(3) Extra credit - For up to 5 points per week, students may contribute a useful new example to the Word Sleuth, Link List, or Phenomenal Phrase groups, or a new discussion to the SSR, LCA, or News&Views groups. Posts should be at least 50 words, including explanation and supporting information. For up to 2 points per week, students may respond to any current posts in a way that adds new ideas and encourages further discussion. This may be challenging to keep up with; I haven't decided how I'm going to be able to track it.


1. Work hard: It's okay to have fun in this space, but if others are having a learning conversation either add to it positively or make your comments in a new post. Anything you post here should be somehow related to the course. The connection can be direct or indirect. If you're asked to explain the relevance of what you have contributed, you should have an answer. The level of usage here is "informal standard English"--which is what is used in business, government and education for everyday work. No texting abbreviations. Use complete sentences and standard spelling. Remember, the whole world is watching.

2. Be kind: We are helpful, polite, and appropriate at all times. Remember that many students, teachers, and others will view your comments.
Anyone is welcome to comment or join a discussion as long as he or she is respectful. If I could disable the Friend feature of this ning, I would, but I can't. So, let's have no "Friend-ing" dramas. If another student requests to be your ning friend, you must accept that request before you do anything else on here.

3. Follow directions: Keep the school's internet use policy in mind. Be reserved about revealing private details on web sites. You don't need to use your full name, but use enough of it so that everyone in your class will know who you are. Though this is a password-protected site, it is digital information that anyone could copy, forward, save to hard drive etc. Anything you type into a digital forum may last forever, so respect your own and others' privacy. Arrange your personal site to your taste, but keep it school-appropriate. Please, no gross, disgusting, immoral or irreverent photographs. Avoid designs that makes your text hard to read. Communication is a primary purpose of this site, and style should enhance rather than obstruct communication.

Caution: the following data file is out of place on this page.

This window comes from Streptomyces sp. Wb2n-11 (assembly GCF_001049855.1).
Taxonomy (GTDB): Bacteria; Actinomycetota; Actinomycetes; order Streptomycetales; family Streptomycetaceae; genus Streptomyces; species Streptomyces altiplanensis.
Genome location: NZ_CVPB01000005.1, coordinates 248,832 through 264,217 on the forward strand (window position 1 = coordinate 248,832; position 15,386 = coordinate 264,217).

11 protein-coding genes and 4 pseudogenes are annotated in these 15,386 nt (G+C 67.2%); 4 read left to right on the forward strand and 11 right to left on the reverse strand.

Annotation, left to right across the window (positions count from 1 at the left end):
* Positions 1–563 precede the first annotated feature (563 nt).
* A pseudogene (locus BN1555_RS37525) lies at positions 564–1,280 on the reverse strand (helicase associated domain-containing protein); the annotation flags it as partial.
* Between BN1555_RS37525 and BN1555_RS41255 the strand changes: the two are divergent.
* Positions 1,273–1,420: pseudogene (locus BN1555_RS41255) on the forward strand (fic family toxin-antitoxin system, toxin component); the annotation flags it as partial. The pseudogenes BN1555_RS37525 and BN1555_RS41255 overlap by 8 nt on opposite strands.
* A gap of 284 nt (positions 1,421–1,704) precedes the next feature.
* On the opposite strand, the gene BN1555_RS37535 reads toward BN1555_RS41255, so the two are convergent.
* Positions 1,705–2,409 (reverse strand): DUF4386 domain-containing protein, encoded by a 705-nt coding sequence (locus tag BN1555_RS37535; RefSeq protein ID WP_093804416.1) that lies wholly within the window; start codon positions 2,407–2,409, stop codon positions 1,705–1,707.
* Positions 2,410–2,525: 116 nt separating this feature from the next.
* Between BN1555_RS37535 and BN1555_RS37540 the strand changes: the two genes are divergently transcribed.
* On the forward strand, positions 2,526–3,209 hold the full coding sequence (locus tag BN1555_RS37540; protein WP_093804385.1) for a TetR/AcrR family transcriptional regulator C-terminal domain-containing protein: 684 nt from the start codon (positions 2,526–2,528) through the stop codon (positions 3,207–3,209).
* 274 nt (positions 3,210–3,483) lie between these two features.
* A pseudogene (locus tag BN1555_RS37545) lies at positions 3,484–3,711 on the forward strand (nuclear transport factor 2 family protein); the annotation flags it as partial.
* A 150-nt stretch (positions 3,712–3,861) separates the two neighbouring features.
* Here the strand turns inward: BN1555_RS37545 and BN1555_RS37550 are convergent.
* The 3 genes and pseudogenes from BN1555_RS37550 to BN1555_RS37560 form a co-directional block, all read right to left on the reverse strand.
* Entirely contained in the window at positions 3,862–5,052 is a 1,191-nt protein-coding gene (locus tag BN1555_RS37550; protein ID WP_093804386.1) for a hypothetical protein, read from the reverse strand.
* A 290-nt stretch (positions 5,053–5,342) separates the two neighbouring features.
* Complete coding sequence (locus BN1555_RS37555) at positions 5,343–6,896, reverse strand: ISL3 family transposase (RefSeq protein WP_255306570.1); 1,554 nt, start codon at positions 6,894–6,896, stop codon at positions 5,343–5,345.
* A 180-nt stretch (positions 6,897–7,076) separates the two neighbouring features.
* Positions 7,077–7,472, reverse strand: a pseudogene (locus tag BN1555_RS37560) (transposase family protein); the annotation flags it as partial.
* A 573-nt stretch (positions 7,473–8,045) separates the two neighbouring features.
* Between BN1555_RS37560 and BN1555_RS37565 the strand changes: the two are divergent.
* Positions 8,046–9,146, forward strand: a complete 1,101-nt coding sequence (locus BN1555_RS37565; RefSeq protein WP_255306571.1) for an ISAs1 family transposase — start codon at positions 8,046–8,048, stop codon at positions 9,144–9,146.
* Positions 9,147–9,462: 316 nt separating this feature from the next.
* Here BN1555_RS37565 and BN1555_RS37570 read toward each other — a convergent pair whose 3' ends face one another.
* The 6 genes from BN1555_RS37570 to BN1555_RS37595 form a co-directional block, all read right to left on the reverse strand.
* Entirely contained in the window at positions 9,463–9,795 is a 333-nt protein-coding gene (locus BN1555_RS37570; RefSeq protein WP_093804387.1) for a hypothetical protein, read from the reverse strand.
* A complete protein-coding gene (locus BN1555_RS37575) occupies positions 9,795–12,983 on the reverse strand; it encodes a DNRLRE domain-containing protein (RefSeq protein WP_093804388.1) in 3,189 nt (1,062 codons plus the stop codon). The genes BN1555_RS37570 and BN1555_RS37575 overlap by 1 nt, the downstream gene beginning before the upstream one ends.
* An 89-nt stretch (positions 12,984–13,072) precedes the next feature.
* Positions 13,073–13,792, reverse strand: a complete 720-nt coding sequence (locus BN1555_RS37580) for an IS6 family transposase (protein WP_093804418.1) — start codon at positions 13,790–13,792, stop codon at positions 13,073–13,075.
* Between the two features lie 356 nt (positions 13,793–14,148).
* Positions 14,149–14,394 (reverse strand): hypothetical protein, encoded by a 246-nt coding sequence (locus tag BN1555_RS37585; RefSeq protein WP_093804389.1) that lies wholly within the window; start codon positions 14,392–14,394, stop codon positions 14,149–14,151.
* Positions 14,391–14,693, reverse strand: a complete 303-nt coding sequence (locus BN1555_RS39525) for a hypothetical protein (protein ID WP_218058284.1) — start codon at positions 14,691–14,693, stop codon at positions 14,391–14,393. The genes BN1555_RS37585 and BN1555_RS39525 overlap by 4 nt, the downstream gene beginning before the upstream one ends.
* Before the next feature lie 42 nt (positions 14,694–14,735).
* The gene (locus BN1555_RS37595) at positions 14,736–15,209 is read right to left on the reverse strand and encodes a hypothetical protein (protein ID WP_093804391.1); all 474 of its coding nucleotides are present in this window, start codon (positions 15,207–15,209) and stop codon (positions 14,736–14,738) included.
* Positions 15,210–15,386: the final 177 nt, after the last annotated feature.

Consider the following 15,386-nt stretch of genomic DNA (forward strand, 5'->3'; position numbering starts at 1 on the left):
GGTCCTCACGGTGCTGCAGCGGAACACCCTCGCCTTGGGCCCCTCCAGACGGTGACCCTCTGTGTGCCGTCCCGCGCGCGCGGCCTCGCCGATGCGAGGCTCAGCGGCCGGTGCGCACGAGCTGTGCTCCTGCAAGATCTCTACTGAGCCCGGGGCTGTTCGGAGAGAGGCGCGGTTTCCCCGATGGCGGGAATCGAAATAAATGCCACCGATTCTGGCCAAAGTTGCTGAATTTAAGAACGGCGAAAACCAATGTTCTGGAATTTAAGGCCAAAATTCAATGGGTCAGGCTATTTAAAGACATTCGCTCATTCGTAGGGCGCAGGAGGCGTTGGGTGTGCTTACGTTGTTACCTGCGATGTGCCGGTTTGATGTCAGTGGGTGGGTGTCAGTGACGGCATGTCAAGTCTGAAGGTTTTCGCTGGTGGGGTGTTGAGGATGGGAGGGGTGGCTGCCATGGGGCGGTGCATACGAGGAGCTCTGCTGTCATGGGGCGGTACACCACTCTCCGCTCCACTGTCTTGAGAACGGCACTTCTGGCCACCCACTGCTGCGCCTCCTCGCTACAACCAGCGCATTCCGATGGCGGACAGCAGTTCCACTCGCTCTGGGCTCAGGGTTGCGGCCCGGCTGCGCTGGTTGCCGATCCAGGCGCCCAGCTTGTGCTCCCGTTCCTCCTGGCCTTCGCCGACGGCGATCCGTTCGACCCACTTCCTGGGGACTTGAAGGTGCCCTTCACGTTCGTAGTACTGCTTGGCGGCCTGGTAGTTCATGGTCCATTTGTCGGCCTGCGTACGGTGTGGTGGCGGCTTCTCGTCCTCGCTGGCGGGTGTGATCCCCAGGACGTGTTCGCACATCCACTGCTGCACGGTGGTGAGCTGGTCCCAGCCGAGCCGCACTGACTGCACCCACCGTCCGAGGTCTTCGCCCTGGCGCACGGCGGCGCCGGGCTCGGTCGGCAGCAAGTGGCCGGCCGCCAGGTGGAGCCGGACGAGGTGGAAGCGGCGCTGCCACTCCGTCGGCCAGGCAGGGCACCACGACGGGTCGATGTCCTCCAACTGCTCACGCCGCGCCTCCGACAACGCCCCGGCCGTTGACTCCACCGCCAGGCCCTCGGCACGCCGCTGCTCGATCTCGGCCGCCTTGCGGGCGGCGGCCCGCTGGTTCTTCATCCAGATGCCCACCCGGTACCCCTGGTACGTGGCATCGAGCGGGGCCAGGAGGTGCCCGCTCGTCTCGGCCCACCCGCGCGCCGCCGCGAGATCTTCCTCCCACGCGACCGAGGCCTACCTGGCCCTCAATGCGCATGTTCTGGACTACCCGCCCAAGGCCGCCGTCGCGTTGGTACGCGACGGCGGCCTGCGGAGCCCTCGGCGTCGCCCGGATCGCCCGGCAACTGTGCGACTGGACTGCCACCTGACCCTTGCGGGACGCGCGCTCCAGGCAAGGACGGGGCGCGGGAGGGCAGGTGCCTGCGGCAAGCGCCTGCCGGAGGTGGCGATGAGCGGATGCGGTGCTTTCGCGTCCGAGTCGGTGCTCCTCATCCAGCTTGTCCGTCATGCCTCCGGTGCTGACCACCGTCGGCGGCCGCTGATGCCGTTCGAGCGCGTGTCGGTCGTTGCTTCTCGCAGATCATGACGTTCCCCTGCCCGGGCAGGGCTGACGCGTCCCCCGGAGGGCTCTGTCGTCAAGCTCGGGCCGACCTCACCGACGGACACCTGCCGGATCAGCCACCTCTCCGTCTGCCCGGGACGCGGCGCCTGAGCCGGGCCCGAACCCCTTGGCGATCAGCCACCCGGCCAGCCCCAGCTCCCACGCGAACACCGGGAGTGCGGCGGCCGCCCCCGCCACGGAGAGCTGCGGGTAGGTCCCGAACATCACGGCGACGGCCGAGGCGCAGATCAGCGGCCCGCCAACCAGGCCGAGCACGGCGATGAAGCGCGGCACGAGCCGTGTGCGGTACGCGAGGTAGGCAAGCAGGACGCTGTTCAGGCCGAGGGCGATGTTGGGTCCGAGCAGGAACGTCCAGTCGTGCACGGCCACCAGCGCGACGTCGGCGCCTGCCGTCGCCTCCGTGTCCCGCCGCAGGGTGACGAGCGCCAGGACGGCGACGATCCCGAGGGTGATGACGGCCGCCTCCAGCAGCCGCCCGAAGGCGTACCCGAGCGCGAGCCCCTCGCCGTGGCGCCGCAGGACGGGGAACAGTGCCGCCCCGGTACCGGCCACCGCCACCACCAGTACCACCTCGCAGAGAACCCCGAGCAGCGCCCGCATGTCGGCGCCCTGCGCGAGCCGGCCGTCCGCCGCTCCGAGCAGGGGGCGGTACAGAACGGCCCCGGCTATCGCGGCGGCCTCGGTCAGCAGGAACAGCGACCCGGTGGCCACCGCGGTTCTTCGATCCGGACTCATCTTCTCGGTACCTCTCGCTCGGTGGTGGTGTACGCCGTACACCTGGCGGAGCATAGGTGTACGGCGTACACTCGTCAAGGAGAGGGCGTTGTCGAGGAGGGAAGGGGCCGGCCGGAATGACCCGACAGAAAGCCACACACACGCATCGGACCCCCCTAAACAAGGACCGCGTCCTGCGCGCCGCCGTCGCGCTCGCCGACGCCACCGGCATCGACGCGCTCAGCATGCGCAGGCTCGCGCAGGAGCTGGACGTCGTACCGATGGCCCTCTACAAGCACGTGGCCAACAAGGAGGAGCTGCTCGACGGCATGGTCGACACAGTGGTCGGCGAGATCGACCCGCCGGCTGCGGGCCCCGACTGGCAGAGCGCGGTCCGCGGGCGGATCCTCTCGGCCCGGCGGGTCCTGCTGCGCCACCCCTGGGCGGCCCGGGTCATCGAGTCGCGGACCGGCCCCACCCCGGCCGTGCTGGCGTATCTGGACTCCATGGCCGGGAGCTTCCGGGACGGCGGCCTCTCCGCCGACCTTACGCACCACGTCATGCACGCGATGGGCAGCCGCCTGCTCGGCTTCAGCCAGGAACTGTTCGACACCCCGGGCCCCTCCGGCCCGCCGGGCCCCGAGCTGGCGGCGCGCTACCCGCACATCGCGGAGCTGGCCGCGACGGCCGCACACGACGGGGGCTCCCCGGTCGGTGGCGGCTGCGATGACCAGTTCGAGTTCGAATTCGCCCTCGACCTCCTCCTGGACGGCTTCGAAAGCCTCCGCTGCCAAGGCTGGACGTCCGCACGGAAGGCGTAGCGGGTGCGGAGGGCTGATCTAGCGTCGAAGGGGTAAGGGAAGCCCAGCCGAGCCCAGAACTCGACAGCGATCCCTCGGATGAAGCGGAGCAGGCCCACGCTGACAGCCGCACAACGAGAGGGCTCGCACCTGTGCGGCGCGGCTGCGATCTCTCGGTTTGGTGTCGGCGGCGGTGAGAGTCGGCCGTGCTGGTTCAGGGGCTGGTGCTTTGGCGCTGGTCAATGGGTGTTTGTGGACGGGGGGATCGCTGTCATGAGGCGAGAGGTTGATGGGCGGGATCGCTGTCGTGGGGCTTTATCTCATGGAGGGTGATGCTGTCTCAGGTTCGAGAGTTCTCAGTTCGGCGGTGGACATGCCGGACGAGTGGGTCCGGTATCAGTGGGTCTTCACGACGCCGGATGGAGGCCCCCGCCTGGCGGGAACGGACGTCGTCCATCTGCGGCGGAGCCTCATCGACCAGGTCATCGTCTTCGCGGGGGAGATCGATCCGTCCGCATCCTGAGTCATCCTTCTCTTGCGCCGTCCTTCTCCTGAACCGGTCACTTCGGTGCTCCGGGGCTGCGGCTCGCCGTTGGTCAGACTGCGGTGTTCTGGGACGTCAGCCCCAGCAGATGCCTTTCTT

I'm a little bit nervous, because I don't know that I'll be able to rely on having access to a lab or laptop cart every week. We only have two labs for the entire school, so it feels like I'm being a little greedy.

On the other hand, my journalism classes are smaller, so I've been able to have them on the computers in my room every day, and the amount of improvement I'm seeing in their writing is fantastic. I feel confident that part of that, at least, is because they know that others are reading what they write. We do daily writing in English II as well, but it just goes in their writer's notebooks... I wonder if I need to do more sharing from there. Dunno.

(Many thanks to Mr. Michael Umphrey, author of The Power of Community-Centered Education: Teaching as a Craft of Place, and Mr. Gary Anderson for their help with this work.)

Image thanks to


Clix said...

Ok, I don't know what the HELL is up with Picasa, but I can't get my image to load today, so I'm just killing it.


Philip said...

That sounds like an incredible amount of work. I can barely keep up with what I have. ...One thing at a time... one thing at a time. : )

Nice job!